Peer-to-peer financing, also known as P2P lending, is fast becoming a preferred fundraising avenue for small businesses, especially those which have a small team, and their present business structure doesn’t allow them the leverage to approach formal lenders. P2P financing can be understood as general members of the public pooling their funds, given earning some extra bucks rather than placing the same amount of money in banks, and financing businesses without having them go through uphill formalities. Of course, P2P lending can come at a higher cost since the interest charged can be higher than the prevailing interest rate in the traditional market. But the fact that securing P2P financing is faster and convenient for even small businesses with no collateral to offer makes this a viable option.
Crowdfunding, on the other hand, is also people coming together to back a venture where the founder has fallen short of resources needed to found or scale-up. Difference between P2P lending and crowdfunding, the latter invest in the company and get a stake in the business. If a business fails to perform, the backers lose their value, and the founder doesn’t have to repay. Having talked about both, let’s also know where to go for raising P2P funds for your business. CoAssets, Minterest, Seedin and MoolahSense are some of the leading P2P platforms which can be explored by small businesses depending on the type of financing, for example, long-term or short-term and the rate of interest; they are looking forward. Kickstarter, FundedHere, Indiegogo, and Fundnel are some of the crowdfunding platforms.
Invoice trading is one of the best alternative fundraising avenues for SMEs. For those who are new to this, invoice trading is nothing but a convenient substitute to factoring and invoice discounting, as is done through formal channels like banks. The difference is that here, the unpaid invoices held by a business get offered to investors via online platforms, and funds can raise for business purposes without having to pay high interest on money raised otherwise through loans. Generally, the unpaid trade receivables held by any business get auctioned to private investors who bid for them. Money gets raised, and the investor gets paid only when the original business debtor honors the invoice. Stenn and eFund SME are two market leaders in the space of invoice trading.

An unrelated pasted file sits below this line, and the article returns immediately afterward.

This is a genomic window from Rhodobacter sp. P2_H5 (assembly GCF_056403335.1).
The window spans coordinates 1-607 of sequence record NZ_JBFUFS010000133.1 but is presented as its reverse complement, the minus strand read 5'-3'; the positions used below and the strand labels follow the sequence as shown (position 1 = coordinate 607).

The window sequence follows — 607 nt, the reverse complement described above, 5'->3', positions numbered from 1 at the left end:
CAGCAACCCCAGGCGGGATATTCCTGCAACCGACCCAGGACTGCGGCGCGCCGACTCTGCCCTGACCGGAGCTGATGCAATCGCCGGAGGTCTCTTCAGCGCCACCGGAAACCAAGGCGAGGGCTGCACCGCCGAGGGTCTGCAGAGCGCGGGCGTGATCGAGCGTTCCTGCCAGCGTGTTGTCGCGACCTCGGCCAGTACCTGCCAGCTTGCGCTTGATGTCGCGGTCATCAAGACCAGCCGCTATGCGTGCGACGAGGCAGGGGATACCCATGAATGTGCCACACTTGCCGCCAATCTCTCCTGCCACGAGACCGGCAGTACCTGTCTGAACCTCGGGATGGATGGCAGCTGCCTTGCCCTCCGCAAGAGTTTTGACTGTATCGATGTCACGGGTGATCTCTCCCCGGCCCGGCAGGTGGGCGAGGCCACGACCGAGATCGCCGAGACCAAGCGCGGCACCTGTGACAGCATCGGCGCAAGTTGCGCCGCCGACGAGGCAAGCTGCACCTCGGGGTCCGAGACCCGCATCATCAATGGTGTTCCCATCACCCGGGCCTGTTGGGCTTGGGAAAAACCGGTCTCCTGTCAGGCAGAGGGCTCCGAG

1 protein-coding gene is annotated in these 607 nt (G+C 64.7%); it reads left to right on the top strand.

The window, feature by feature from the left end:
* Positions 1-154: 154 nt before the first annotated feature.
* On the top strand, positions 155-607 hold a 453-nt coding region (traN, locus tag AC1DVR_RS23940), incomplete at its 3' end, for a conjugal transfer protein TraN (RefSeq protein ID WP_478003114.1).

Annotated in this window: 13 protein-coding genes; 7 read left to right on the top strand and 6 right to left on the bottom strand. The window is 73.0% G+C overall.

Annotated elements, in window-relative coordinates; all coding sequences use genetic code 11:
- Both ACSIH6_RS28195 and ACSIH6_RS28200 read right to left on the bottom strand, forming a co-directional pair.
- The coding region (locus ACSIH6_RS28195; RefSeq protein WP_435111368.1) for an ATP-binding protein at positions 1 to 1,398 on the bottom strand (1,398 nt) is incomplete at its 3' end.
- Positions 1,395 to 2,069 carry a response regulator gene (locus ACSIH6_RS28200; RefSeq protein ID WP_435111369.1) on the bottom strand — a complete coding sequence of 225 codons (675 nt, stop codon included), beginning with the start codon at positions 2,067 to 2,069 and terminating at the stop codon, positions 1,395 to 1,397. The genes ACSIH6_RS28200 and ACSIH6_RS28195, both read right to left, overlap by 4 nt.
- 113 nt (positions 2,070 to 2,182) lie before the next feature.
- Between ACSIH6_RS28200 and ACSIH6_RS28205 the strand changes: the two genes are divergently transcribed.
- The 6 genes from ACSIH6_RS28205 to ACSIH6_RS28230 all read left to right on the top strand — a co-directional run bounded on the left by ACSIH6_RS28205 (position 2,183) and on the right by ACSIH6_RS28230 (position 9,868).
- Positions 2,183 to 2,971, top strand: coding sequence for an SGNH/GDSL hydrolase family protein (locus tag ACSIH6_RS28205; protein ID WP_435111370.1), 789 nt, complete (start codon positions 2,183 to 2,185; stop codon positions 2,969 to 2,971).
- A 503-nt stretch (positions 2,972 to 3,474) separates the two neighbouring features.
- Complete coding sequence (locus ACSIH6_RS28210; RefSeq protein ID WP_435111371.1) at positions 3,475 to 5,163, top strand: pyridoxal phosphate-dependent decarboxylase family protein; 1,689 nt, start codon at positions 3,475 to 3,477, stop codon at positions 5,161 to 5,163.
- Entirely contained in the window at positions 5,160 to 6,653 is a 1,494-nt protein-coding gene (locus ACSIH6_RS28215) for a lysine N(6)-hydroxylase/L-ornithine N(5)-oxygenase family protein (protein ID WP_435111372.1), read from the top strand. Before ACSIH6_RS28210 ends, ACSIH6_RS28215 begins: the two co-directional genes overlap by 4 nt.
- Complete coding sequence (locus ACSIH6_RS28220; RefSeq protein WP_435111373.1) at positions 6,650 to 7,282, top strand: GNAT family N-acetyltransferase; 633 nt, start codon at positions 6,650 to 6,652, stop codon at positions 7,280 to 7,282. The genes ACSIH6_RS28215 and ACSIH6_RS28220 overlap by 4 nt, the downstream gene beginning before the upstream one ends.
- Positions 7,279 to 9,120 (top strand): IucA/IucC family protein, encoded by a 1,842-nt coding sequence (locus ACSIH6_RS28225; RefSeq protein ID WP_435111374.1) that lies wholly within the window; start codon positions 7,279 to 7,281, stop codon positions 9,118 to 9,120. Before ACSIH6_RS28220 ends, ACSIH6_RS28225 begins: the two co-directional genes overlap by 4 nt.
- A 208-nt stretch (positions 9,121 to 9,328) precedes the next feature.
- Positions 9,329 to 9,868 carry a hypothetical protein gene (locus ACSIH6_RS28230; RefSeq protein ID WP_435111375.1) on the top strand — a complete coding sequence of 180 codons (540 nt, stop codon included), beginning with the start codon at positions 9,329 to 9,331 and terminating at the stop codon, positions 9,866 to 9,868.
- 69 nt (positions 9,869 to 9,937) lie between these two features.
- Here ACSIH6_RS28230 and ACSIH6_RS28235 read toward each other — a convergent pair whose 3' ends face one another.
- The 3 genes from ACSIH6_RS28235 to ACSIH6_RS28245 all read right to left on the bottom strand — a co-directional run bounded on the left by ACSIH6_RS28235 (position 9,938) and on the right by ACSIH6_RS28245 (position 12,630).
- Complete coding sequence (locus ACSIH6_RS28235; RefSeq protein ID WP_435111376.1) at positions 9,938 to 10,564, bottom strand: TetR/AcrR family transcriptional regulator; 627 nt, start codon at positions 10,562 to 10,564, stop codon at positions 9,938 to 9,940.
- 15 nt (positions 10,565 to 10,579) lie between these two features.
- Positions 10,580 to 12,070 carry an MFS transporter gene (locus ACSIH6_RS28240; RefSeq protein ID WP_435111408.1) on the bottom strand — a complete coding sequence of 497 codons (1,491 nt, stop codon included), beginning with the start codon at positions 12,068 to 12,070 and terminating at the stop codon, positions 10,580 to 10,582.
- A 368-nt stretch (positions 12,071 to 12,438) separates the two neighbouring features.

Based on the above funding avenues for businesses, the last word can be about being prudent when thinking of raising funds. Much depends on the awareness of various avenues available and deciphering, which one best suits the needs of your startup. One standard string is that funding depends largely on the growth potential of your startup, and no wise investor would turn down a viable business idea. Additionally, the founders must be careful of scaling up even when funds are available at their disposal. The best example can be of the ride-hailing company Uber that lost billions when placing bet in Southeast Asia. At the same time, timely acquisitions, such as Facebook acquiring Instagram and WhatsApp, need well-timed fund availability. It is needless to say that all startups, at some point or other, need funds to grow, and as a result, the avenues mentioned above, they must deliberate.
Read More: P2P lending